Double inlet left ventricle (DILV) with d-TGA

Case contributed by Hidayatullah Hamidi


Cough, sputum, fever, and hemoptysis for one year.

Patient Data

Age: 25 years
Gender: Female
  • dominant subpulmonary ventricle connected to both atrioventricular valves
  • anteriorly located small subaortic outlet chamber with no atrioventricular connection
  • ventriculoarterial discordance with the aorta arising from the small subaortic outflow chamber and the dilated pulmonary trunk from the dominant ventricle
  • ventricular septal defect with a connection of the dominant ventricle and the hypoplastic anterior chamber
  • hypoplastic aorta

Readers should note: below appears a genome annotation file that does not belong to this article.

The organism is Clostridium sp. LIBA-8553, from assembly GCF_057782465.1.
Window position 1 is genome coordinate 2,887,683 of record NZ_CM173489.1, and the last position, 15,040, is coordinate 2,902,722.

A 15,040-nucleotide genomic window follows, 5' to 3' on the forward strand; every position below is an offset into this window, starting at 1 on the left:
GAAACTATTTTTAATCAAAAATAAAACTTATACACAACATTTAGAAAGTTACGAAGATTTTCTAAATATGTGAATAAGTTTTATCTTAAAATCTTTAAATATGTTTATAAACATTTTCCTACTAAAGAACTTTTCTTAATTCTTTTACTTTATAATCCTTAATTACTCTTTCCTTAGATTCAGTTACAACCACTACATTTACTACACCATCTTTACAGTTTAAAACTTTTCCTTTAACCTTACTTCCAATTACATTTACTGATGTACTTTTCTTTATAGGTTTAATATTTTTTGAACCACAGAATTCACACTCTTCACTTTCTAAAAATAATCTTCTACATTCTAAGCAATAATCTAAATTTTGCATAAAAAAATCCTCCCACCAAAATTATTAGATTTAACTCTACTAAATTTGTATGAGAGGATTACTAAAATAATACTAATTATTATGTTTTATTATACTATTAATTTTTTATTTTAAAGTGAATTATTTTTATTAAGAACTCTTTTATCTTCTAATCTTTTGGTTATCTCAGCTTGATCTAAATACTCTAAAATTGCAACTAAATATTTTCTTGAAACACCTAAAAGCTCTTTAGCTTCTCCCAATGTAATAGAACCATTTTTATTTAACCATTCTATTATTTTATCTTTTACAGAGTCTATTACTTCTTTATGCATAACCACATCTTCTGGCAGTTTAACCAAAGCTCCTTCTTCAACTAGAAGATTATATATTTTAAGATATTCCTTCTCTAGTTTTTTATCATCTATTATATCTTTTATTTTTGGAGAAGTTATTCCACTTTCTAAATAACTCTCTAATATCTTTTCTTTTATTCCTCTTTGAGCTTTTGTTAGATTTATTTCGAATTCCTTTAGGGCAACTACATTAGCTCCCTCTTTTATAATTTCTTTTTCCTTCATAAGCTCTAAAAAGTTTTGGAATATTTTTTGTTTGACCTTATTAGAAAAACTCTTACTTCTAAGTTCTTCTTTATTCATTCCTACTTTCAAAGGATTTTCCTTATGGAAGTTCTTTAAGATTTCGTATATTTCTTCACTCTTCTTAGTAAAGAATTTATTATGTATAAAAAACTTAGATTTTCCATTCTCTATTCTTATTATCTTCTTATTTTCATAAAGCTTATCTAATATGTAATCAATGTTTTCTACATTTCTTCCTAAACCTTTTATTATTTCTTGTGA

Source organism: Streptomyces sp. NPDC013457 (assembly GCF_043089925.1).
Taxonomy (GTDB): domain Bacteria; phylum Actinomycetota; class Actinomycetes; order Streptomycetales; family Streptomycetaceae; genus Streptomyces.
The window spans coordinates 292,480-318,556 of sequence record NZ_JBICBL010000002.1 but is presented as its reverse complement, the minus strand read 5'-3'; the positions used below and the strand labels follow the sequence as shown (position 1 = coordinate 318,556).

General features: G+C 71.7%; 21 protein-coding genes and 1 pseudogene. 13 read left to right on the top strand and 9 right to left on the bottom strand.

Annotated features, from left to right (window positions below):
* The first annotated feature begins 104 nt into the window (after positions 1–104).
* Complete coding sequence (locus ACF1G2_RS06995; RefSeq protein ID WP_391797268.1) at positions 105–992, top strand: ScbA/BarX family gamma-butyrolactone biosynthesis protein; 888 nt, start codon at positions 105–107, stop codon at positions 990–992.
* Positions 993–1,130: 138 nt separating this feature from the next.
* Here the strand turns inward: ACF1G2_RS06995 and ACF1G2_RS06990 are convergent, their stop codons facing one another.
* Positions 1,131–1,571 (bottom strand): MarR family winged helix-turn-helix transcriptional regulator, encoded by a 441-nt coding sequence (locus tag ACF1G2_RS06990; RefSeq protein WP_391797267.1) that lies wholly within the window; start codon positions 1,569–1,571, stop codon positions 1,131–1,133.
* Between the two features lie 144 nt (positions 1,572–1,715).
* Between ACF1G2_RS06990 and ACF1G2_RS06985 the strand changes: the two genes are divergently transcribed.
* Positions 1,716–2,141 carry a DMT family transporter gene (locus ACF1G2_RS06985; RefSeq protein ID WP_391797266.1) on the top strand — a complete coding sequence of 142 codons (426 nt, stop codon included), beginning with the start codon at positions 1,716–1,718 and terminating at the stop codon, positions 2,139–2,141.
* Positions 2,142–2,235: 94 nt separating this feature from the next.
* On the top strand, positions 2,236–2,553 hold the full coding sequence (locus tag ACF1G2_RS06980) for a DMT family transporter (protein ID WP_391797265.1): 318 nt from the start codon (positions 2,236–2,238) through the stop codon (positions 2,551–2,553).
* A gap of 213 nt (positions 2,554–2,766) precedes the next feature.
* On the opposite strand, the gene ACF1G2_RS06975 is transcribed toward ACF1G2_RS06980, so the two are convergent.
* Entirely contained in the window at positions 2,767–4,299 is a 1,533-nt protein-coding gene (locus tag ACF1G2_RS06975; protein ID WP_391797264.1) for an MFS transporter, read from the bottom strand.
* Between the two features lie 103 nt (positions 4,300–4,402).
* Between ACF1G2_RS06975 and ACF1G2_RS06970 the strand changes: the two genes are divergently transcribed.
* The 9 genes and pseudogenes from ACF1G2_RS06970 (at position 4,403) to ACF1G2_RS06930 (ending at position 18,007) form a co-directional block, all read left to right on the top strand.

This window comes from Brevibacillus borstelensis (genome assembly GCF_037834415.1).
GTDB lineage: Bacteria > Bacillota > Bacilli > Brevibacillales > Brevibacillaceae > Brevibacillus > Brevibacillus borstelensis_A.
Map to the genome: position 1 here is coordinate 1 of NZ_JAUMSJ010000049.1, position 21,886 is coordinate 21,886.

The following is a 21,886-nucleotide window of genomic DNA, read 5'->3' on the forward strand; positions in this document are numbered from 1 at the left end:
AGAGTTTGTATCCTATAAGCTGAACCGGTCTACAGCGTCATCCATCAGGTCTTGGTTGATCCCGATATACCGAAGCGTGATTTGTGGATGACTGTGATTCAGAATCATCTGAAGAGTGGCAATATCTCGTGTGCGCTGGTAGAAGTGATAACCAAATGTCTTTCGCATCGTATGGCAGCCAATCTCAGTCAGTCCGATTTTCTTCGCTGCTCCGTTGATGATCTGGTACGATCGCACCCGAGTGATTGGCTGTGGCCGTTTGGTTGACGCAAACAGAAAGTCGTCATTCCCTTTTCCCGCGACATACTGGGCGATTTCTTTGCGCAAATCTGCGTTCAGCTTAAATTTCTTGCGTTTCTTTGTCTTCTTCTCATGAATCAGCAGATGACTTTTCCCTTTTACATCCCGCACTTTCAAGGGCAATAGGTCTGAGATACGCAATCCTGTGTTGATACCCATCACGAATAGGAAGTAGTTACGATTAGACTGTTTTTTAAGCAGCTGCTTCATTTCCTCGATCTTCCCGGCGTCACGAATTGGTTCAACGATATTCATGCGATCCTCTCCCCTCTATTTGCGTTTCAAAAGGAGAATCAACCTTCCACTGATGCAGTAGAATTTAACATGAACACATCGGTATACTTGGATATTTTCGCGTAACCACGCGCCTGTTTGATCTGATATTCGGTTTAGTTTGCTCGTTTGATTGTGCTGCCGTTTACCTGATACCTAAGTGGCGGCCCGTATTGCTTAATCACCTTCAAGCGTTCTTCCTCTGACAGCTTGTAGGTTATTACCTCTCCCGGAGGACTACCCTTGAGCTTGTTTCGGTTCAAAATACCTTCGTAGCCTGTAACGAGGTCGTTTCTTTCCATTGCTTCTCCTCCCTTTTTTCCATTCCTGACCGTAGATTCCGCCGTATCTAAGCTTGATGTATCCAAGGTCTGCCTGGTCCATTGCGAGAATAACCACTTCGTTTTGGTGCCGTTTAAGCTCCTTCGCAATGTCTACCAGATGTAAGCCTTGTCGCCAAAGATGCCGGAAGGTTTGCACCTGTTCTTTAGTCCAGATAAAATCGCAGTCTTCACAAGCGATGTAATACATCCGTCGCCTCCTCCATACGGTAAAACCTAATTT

• dilatation of the pulmonary trunk (49 mm) and bilateral pulmonary arteries as well as the lobar and segmental branches
  • significant dilatation of the normally located right atrium and left atrium
  • early reflux of contrast is seen in the IVC and hepatic veins

Case Discussion

Single ventricle physiology in keeping with a double inlet left ventricle and transposition of the great arteries (d-TGA) and associated Eisenmenger syndrome.

A case like this poses many diagnostic difficulties:

The smooth septal side of the single-chamber suggests the double inlet left ventricle, which gives rise to the dilated pulmonary artery and a connection to the small subaortic accessory chamber representing the hypoplastic right ventricle. The latter is positioned anteriorly (right) as opposed to posteriorly (left) suggesting a d-loop configuration.

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